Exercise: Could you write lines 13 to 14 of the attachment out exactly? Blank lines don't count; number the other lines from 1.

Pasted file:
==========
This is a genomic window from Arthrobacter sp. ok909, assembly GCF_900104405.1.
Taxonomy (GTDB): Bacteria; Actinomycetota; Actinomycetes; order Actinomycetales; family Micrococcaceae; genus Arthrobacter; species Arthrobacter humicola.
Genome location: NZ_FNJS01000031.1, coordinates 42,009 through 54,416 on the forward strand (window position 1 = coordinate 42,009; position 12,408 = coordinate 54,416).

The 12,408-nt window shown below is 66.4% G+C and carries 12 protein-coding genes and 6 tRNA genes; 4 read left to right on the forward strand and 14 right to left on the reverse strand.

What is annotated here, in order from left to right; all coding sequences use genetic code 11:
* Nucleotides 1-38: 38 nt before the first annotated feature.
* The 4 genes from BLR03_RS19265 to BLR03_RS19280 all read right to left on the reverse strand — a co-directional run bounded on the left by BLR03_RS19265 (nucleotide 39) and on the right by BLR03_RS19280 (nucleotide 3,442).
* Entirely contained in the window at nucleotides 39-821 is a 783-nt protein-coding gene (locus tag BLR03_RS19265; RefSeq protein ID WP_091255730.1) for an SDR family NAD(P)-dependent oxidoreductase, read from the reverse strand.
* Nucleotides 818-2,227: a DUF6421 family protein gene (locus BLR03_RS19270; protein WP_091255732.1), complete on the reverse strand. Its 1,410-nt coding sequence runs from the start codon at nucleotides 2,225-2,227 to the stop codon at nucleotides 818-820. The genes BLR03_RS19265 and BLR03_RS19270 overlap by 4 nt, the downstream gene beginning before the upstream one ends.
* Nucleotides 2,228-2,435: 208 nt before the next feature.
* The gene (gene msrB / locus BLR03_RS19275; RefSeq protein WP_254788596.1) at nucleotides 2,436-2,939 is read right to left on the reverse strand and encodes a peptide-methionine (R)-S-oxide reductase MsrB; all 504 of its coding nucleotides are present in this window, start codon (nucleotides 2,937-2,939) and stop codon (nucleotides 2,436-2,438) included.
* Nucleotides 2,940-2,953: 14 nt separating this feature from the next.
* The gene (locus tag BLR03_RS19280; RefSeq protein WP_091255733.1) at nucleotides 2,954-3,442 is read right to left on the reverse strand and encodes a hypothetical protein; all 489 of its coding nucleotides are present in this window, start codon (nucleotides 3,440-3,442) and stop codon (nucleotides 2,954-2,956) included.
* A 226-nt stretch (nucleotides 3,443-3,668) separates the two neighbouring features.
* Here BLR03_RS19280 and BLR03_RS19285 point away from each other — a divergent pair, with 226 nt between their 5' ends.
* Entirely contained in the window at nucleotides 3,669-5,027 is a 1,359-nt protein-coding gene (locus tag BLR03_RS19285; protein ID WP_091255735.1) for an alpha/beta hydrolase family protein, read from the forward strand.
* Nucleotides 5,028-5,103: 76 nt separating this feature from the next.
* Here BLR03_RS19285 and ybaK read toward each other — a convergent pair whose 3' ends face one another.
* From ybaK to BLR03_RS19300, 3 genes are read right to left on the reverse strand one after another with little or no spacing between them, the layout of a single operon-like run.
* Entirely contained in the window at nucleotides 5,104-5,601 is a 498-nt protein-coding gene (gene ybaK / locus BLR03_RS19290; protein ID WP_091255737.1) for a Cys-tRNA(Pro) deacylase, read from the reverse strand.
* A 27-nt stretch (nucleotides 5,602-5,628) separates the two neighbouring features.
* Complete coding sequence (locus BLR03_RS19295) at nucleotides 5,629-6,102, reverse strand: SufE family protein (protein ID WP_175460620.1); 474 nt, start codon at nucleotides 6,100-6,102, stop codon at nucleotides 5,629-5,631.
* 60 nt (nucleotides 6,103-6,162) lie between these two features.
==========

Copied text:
* The gene (locus tag BLR03_RS19280; RefSeq protein WP_091255733.1) at nucleotides 2,954-3,442 is read right to left on the reverse strand and encodes a hypothetical protein; all 489 of its coding nucleotides are present in this window, start codon (nucleotides 3,440-3,442) and stop codon (nucleotides 2,954-2,956) included.
* A 226-nt stretch (nucleotides 3,443-3,668) separates the two neighbouring features.